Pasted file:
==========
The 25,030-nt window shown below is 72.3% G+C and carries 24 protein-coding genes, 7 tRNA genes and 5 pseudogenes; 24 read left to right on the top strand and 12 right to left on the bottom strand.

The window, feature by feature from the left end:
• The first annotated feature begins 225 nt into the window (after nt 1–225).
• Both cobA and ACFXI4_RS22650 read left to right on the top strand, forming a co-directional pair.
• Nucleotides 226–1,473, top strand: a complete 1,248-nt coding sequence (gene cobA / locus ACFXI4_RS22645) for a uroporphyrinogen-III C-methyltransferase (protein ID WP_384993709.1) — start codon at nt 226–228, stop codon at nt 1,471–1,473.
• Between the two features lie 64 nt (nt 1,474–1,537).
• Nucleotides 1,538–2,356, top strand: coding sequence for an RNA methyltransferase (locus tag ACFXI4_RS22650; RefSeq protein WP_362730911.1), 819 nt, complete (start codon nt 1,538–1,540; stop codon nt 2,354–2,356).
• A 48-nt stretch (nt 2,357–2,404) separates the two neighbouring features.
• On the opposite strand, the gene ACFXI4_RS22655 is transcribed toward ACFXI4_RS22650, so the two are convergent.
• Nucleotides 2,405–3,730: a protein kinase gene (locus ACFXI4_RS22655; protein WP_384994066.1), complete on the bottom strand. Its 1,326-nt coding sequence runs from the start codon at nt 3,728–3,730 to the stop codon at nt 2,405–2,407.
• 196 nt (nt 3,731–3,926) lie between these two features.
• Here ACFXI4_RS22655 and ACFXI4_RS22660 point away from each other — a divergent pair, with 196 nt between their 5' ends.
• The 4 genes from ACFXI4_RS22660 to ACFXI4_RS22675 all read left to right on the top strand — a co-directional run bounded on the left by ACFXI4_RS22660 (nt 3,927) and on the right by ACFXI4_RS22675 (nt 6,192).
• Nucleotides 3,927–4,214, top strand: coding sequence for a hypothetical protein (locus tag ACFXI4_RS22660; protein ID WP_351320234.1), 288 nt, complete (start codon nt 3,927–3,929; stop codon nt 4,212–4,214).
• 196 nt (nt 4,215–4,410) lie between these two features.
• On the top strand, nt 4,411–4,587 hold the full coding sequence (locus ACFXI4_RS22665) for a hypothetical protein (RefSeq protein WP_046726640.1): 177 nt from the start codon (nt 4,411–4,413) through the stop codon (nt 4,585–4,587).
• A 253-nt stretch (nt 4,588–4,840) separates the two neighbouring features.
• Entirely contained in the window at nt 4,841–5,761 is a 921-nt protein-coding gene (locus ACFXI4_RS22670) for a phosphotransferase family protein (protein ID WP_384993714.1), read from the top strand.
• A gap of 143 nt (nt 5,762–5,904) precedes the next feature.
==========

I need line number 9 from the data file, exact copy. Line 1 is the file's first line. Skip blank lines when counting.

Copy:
• On the opposite strand, the gene ACFXI4_RS22655 is transcribed toward ACFXI4_RS22650, so the two are convergent.